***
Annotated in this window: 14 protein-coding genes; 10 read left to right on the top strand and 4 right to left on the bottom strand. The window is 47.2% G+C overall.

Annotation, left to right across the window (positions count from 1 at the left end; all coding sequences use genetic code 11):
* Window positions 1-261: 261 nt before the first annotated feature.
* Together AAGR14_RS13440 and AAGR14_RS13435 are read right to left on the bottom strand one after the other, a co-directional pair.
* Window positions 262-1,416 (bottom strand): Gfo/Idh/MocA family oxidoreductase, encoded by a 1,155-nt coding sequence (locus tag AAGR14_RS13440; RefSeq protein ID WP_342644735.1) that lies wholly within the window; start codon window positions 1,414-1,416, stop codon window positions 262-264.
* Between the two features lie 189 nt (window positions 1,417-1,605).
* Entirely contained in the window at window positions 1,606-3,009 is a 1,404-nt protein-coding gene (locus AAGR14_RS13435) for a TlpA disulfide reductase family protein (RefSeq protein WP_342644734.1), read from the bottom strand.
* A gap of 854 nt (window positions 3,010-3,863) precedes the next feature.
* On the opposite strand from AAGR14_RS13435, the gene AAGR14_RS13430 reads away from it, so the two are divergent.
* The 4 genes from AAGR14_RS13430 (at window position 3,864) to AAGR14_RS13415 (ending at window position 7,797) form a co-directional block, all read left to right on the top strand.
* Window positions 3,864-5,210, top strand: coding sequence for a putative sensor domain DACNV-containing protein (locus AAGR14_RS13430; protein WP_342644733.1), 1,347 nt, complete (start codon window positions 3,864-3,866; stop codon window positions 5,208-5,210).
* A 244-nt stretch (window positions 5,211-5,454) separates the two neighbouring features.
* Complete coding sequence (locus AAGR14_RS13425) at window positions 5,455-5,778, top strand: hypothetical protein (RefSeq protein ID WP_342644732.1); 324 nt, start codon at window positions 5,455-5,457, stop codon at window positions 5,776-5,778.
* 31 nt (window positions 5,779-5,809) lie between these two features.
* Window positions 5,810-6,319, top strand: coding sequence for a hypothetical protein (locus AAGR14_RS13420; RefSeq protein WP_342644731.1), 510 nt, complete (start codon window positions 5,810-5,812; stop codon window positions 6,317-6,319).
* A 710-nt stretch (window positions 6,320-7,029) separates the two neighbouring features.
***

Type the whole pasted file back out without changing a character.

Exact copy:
Annotated in this window: 14 protein-coding genes; 10 read left to right on the top strand and 4 right to left on the bottom strand. The window is 47.2% G+C overall.

Annotation, left to right across the window (positions count from 1 at the left end; all coding sequences use genetic code 11):
* Window positions 1-261: 261 nt before the first annotated feature.
* Together AAGR14_RS13440 and AAGR14_RS13435 are read right to left on the bottom strand one after the other, a co-directional pair.
* Window positions 262-1,416 (bottom strand): Gfo/Idh/MocA family oxidoreductase, encoded by a 1,155-nt coding sequence (locus tag AAGR14_RS13440; RefSeq protein ID WP_342644735.1) that lies wholly within the window; start codon window positions 1,414-1,416, stop codon window positions 262-264.
* Between the two features lie 189 nt (window positions 1,417-1,605).
* Entirely contained in the window at window positions 1,606-3,009 is a 1,404-nt protein-coding gene (locus AAGR14_RS13435) for a TlpA disulfide reductase family protein (RefSeq protein WP_342644734.1), read from the bottom strand.
* A gap of 854 nt (window positions 3,010-3,863) precedes the next feature.
* On the opposite strand from AAGR14_RS13435, the gene AAGR14_RS13430 reads away from it, so the two are divergent.
* The 4 genes from AAGR14_RS13430 (at window position 3,864) to AAGR14_RS13415 (ending at window position 7,797) form a co-directional block, all read left to right on the top strand.
* Window positions 3,864-5,210, top strand: coding sequence for a putative sensor domain DACNV-containing protein (locus AAGR14_RS13430; protein WP_342644733.1), 1,347 nt, complete (start codon window positions 3,864-3,866; stop codon window positions 5,208-5,210).
* A 244-nt stretch (window positions 5,211-5,454) separates the two neighbouring features.
* Complete coding sequence (locus AAGR14_RS13425) at window positions 5,455-5,778, top strand: hypothetical protein (RefSeq protein ID WP_342644732.1); 324 nt, start codon at window positions 5,455-5,457, stop codon at window positions 5,776-5,778.
* 31 nt (window positions 5,779-5,809) lie between these two features.
* Window positions 5,810-6,319, top strand: coding sequence for a hypothetical protein (locus AAGR14_RS13420; RefSeq protein WP_342644731.1), 510 nt, complete (start codon window positions 5,810-5,812; stop codon window positions 6,317-6,319).
* A 710-nt stretch (window positions 6,320-7,029) separates the two neighbouring features.